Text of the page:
I’ve been going to the National Association of Black Journalists (NABJ) convention for years – as a journalist. This year, I appeared on a workshop panel with new colleagues from the world of public relations. Appropriately titled, “Transferring Journalism Skills to PR Careers,” the 90-minute panel featured a discussion about PR as an alternative for journalists and journalism students seeking to transition from traditional media.
I was joined on the panel by seasoned PR pros Trisch Smith, Corey Dade and Theola Labbe-DeBose – Lynnette Williams moderated. We all shared our stories about working in PR and I was able to share my personal journey coming from nearly 20 years at the Associated Press. I admit to thinking that PR had to be a breeze when I was being pitched daily by communication folks from firms and elsewhere. I also remember thinking I could do a much better job than many of those pitching me.
As I move toward a third year in public relations with Hager Sharp – I can confirm that the work is so much more than press releases and pitching. The truth is, PR careers require the same newsgathering and storytelling skills that journalists use day in and day out. More than that, in PR you need to have deep project management and budgeting skills, an eye for new business development, strong organizational skills, and above-average people skills. At Hager Sharp, it’s also about moving the target audiences of our clients toward behavior change. In other words, it’s all that and a bag of chips!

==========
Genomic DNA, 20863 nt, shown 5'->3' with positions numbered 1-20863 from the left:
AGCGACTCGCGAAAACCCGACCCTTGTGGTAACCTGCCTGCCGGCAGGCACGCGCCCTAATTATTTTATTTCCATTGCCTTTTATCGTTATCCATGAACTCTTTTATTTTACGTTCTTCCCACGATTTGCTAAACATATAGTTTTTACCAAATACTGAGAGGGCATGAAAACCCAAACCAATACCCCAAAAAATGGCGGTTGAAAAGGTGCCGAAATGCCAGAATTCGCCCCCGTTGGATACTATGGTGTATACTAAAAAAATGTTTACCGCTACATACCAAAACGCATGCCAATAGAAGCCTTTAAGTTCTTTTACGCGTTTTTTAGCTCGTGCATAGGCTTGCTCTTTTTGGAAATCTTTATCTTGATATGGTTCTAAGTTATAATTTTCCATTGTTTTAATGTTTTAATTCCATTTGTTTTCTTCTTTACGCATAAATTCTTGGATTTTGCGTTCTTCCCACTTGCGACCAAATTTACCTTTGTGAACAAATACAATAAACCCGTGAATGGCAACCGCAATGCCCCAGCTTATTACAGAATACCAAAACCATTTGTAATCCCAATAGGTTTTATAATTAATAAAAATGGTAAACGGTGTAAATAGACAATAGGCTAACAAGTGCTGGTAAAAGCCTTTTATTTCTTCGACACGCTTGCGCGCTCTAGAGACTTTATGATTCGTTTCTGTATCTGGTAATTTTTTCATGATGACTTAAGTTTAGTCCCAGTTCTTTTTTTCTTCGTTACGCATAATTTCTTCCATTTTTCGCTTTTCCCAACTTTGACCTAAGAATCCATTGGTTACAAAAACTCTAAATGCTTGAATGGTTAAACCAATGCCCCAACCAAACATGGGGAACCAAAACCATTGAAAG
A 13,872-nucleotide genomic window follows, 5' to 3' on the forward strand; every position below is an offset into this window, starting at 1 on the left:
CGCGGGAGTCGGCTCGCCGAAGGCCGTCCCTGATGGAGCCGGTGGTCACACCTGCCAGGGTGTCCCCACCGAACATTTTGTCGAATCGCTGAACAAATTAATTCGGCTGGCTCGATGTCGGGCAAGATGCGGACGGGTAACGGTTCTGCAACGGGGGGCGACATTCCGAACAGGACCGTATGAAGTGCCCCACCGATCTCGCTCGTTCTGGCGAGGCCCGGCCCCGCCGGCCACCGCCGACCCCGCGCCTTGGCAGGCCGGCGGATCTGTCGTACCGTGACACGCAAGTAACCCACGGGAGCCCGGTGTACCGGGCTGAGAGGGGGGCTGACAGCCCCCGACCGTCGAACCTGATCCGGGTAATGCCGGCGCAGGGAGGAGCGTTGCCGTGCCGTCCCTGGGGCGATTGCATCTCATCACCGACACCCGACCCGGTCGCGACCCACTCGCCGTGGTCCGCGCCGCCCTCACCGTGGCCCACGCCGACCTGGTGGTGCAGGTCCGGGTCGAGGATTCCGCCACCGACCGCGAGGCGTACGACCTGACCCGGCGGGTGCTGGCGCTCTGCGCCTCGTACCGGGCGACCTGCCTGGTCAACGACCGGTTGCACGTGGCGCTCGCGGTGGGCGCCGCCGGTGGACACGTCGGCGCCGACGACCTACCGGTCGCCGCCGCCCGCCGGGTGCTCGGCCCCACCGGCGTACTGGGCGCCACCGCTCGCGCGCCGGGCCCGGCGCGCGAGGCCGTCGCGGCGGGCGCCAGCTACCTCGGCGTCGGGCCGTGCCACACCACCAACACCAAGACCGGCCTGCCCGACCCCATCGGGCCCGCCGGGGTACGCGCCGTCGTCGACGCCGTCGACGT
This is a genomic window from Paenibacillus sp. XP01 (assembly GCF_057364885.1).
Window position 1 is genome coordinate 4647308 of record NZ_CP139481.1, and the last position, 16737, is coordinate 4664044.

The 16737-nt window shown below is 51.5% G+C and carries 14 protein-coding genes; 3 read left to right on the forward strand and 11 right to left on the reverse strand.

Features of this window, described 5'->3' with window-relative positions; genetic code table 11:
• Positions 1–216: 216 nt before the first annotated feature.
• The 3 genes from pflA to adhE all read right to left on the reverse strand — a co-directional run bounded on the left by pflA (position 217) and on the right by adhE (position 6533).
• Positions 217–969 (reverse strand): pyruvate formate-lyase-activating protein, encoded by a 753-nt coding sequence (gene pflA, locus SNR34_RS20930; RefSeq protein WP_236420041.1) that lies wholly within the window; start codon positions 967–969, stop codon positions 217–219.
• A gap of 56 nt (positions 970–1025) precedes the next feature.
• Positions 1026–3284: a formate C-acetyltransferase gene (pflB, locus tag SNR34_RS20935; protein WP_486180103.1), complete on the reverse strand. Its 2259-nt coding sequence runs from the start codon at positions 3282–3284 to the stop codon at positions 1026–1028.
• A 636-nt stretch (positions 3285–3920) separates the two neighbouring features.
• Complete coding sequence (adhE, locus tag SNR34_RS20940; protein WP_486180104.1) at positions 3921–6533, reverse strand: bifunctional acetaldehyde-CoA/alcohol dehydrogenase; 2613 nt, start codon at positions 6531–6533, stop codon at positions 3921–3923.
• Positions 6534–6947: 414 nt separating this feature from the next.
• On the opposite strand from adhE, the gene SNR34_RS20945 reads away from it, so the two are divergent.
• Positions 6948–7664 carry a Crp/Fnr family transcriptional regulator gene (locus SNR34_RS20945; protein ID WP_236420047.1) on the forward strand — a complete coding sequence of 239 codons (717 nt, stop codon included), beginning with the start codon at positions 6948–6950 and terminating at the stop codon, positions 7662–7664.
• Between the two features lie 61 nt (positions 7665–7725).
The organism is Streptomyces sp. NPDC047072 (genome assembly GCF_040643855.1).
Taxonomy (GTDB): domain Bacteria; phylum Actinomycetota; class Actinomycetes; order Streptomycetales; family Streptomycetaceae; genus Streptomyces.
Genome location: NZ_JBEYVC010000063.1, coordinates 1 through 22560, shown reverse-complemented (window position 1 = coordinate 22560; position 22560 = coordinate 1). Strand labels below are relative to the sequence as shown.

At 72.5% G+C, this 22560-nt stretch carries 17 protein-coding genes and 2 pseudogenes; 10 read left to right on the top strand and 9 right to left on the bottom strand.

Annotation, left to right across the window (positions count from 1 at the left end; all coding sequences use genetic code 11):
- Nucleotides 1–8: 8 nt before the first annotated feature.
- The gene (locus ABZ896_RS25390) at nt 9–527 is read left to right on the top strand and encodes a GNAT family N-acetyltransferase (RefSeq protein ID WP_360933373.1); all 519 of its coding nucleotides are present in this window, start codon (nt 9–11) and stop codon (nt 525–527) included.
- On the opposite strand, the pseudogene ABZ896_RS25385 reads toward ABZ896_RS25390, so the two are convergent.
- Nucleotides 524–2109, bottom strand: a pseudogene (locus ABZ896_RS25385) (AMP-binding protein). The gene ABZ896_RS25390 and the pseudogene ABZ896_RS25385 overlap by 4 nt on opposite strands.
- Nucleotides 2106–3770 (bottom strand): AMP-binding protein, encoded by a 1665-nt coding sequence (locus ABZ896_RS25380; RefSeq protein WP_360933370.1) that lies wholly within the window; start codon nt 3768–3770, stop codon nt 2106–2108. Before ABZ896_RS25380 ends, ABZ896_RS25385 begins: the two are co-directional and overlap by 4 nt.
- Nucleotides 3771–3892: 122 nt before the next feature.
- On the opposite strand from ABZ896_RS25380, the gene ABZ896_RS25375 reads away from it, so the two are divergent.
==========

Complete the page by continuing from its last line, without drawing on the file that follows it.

So, what did I have to say to the room full of journalists and students at NABJ? Before moving to the “dark side,” put on your reporter hat and do your research. No one agency is like another. Look for a firm that aligns with your values. For me, it was working on causes to improve education and healthcare that made sense in my move from the newsroom to the office. Go in with your eyes wide open and be prepared for a very different pace of work. Depending on your entry level, you will still be expected to write press releases and pitches but you will also be expected to write strategic communications plans, build client budgets, and respond to requests for proposals.
Being able to relate to both sides of the multi-platform communications world makes a difference. And being able to share my perspective at NABJ was an extra bonus. If you are reading this, and you aren’t a member of NABJ or another professional media organization – I have one question – what are you waiting for? Whether it’s NABJ, the Society of Professional Journalists, National Association of Hispanic Journalists, Asian American Journalists Association, Native American Association of Journalists, or Association of LGBTQ Journalists – there are media-related memberships available.
I’ve been able to make the most of my membership, making new connections with editors and reporters with CNN, MSNBC, Reuters, National Public Radio, FOX News, CBS, ABC, NBC and numerous others. For a PR professional, it means learning more about what they really need. And, it can mean the difference between an unanswered call or ignored pitch and actually earning the coverage you need for a client.